A progressive publisher, Enio Silveira (a sort of Brazilian Victor Gollancz), decided that the newly unemployed linguist needed some economic help and grandly commissioned him to do the translation of a book difficult enough to challenge his philological reputation. Houaiss worked full-time for a year, and in 1966 Silveira published one of the best translations ever of James Joyce's Ulysses.
From then on Houaiss would become a specialist in massive scholarly tours de force. He was the chief editor of the three main encyclopaedias in Portuguese, as well as dictionaries and reference books. At the time of his death he was working on another gargantuan project, a "General Dictionary of the Portuguese Language" that would include every word used by Portuguese- speaking peoples in Europe, Latin America, Africa and Asia.
An old idea first sketched in 1986, the new dictionary became a reality as a result of the recent campaign for the multinational orthographic unification of the Portuguese language. The dictionary, which is 95 per cent finished, will have about 300,000 entries, almost twice as many as its best predecessor, and is due to be published next year as part of the celebrations of the 500th anniversary of Brazil's discovery by the Portuguese. Since his death it has been renamed the "Houaiss dictionary".
Although worn lightly, Houaiss's erudition was formidable. I remember several lunches in Rio de Janeiro in the Seventies at which staff members and contributors to his encyclopaedias - including some of the greatest Brazilian essayists, scholars and historians of the time - were present, and Houaiss presided with natural authority. If his opinions on literature or politics were sometimes disputed, everyone deferred to him as far as food and drink were concerned - he was the author of a major contribution to national gastronomy (Magia ba cozinha brasileira, "The Magic of Brazilian Cuisine", 1979), and the foremost authority on beer in Brazil (A cerveja e seus misterios, "Beer and its Mysteries", 1986).
To a large extent, Houaiss was a self-taught man. He was born in 1915, the fifth of seven children of Lebanese immigrants. His father ran a haberdashery shop in Copacabana, where he grew up, when it was the heart of Rio de Janeiro, then Brazil's capital. But as a 12-year-old he preferred the company of an anarchist Portuguese tailor who indulged his curiosity about literature and radical politics. First he studied book-keeping in an academy of commerce (graduating in 1933), and soon afterwards joined the classical studies department of Universidade do Brasil, where he graduated in 1942.
His first jobs were teaching Portuguese, Latin and literature in order to pay for his studies. He became a diplomatist by the back door: after getting a job teaching in the cultural department of the Foreign Ministry he was sent to Uruguay from 1943 to 1945 to teach Portuguese and Brazilian culture. That gave him the break to pass the diplomatic concourse in 1945, becoming a vice-consul in Geneva from 1947 to 1949; there he represented Brazil at several United Nations organisations.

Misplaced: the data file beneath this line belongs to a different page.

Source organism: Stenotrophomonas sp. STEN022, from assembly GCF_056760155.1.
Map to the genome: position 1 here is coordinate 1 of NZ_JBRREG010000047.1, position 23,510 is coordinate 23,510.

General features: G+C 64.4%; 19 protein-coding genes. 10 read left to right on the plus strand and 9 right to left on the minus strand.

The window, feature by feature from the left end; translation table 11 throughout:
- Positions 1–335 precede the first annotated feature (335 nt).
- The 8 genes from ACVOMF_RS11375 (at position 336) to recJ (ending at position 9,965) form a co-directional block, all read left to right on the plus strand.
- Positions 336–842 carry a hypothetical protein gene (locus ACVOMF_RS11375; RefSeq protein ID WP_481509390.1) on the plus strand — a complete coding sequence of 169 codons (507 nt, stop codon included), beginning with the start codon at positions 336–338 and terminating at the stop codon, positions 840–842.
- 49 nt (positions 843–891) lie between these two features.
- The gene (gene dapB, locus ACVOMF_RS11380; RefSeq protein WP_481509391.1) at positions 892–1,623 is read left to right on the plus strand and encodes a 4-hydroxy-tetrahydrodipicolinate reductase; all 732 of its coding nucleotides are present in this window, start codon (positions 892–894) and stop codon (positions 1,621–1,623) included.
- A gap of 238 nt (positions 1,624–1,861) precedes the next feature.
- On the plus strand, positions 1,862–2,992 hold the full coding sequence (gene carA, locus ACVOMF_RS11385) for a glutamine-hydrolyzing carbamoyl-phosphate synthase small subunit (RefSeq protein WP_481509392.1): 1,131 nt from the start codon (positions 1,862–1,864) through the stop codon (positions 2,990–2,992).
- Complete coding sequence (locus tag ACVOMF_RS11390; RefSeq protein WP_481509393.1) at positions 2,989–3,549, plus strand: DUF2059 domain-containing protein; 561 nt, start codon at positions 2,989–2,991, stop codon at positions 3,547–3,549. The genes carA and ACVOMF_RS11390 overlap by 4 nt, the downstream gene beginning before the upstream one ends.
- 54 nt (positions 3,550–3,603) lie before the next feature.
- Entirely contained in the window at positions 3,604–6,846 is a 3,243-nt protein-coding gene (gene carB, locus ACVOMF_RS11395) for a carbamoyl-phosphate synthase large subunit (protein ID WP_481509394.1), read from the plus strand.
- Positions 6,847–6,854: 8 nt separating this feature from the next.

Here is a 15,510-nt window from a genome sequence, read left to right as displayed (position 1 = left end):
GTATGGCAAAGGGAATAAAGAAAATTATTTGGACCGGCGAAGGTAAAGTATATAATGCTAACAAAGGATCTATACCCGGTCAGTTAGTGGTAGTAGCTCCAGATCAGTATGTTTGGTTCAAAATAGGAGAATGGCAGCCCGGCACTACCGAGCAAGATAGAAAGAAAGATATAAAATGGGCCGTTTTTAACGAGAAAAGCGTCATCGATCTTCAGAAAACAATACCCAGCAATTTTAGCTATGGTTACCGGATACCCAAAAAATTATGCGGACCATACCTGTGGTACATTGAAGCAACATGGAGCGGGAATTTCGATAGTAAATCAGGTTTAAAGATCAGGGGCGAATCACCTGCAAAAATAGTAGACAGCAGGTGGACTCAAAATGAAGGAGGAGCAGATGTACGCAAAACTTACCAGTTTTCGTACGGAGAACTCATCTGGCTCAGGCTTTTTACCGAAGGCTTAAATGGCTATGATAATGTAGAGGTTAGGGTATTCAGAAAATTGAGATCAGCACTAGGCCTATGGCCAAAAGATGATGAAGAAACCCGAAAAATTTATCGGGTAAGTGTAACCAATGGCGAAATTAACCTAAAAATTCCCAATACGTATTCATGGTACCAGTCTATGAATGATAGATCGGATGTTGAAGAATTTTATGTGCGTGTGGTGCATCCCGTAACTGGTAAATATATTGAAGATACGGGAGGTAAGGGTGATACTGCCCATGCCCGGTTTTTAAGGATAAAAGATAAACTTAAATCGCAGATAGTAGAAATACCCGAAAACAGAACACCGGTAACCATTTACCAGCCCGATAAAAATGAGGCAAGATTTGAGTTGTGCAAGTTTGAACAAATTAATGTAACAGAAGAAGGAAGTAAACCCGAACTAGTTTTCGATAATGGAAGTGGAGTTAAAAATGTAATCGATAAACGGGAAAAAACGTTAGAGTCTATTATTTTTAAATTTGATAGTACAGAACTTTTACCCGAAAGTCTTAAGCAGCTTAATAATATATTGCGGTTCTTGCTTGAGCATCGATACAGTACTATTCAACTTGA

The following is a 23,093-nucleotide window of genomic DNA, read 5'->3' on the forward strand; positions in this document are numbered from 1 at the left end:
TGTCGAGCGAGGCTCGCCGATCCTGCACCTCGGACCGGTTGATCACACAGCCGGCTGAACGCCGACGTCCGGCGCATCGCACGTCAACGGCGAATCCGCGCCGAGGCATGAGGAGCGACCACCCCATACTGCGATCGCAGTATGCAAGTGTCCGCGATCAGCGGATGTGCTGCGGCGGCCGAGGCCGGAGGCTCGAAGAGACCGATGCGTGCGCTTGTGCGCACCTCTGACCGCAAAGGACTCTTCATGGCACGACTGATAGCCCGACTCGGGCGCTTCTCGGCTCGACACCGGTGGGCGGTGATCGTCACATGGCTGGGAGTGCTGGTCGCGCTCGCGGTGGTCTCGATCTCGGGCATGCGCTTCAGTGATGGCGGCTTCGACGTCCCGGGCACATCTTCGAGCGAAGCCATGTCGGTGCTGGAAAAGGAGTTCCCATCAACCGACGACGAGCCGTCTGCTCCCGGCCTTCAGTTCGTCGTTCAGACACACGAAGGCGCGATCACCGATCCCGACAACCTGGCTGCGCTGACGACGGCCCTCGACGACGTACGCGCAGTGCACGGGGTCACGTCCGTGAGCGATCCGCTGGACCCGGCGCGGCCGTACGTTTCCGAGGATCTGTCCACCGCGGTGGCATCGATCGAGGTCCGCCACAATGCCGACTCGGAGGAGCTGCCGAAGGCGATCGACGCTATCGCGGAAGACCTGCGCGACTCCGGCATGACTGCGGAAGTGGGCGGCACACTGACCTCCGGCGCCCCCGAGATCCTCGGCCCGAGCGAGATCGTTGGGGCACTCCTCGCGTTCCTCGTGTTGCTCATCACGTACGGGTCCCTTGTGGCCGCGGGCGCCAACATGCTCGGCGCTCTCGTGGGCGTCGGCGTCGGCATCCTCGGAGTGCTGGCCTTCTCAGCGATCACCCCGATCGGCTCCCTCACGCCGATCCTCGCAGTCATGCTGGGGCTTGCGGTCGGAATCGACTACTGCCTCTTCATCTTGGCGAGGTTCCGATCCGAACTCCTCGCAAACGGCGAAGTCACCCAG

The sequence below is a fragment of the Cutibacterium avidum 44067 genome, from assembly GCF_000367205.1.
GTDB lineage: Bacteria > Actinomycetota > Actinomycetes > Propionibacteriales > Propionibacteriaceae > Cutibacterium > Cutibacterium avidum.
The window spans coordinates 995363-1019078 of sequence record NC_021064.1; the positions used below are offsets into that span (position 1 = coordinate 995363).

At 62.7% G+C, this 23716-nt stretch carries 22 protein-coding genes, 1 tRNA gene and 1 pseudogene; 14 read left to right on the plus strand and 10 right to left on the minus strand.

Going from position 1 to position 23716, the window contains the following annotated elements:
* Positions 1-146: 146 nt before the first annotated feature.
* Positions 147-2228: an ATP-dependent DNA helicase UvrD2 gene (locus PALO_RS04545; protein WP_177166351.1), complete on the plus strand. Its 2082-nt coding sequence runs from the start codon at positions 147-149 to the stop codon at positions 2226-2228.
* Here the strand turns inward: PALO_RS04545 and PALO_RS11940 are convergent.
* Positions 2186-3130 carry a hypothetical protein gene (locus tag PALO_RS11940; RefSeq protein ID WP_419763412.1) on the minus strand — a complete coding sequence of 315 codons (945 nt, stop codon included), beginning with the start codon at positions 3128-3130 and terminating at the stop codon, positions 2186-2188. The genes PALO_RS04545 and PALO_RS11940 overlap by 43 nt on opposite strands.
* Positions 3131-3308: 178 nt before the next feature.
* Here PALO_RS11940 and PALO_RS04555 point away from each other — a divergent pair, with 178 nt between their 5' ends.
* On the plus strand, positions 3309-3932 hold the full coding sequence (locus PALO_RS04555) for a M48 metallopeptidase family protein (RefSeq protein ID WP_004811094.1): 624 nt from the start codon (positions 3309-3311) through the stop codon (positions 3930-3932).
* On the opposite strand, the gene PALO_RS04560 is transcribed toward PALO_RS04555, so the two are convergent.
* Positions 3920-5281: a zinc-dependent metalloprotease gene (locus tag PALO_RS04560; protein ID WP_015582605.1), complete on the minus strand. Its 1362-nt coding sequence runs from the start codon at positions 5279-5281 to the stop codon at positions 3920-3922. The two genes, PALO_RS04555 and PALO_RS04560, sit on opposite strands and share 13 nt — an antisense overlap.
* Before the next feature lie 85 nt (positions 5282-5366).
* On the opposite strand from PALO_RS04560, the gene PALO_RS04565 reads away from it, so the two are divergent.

His left-wing ideas soon became a hindrance to his diplomatic career. Labelled as a "Communist", although he never joined the Party, he was passed over promotion to the United States and sent instead to a diplomatic backwater, the Dominican Republic. There, from 1949 to 1951, he had his second first-hand experience of a dictatorship, under the government of the Generalissimo Lenidas Trujillo. His first had been in Brazil, under Getlio Vargas's fascistic "Estado Novo" in the Thirties.
In 1951 he returned to the mainstream with a two-year posting in Athens, and finally in New York, where he worked at the Brazilian mission to the United Nations from 1960 to 1964. Immediately after the April 1964 military coup, Houaiss was forced into early retirement and expelled from the diplomatic service, as well as being deprived of his political rights for 10 years. Already in the Fifties, while serving in Athens, he had been put into "inactive availability" - paid but not employed and unable to apply for any other post - together with other left-wing diplomatists. It wasn't until 1990 that the then Presidente Collor reinstated Houaiss in the diplomatic corps as an ambassador for the purpose of retirement benefits.
Though an open Socialist militant, Antonio Houaiss was never involved in politics proper. Under the presidency of Juscelino Kubitschek (1956- 61) he was a presidential adviser, and later, under Itamar Franco (1992- 94) he was Culture Minister. Ironically, it was as a political "non-person" during the authoritarian period from 1964 to 1989 that Houaiss, with other intellectuals, became a symbol of civic resistance.
After a brief spell as an editorial writer in the national daily Correio da Manha (1964-65), he returned to scholarly activity as editor-in-chief of the Delta-Larousse Encyclopaedia (12 volumes, published in the mid- 1960s), and the Mirador Encyclopaedia (20 volumes, 1975). As a philologist he also wrote two bilingual Portuguese-English dictionaries, including the two-volume Webster dictionary in 1982.
He was a scholarly editor, starting with the critical edition of the works of the turn-of-the-century novelist Lima Barreto (1956), as well as of other classic Brazilian writers. Houaiss was also an influential critic, from early volumes such as Crtica Avulsa ("Selected Essays", 1960) to Drummond, mais seis poetas e um problema ("Drummond, Six More Poets and a Problem", 1976), where he totally renewed the critical vision of the work of Carlos Drummond de Andrade, Brazil's leading poet.
Antonio Houaiss, philologist, diplomatist and writer: born Rio de Janeiro 15 October 1915; married 1942 Ruth Marques de Salles (died 1988); died Rio de Janeiro 7 March 1999.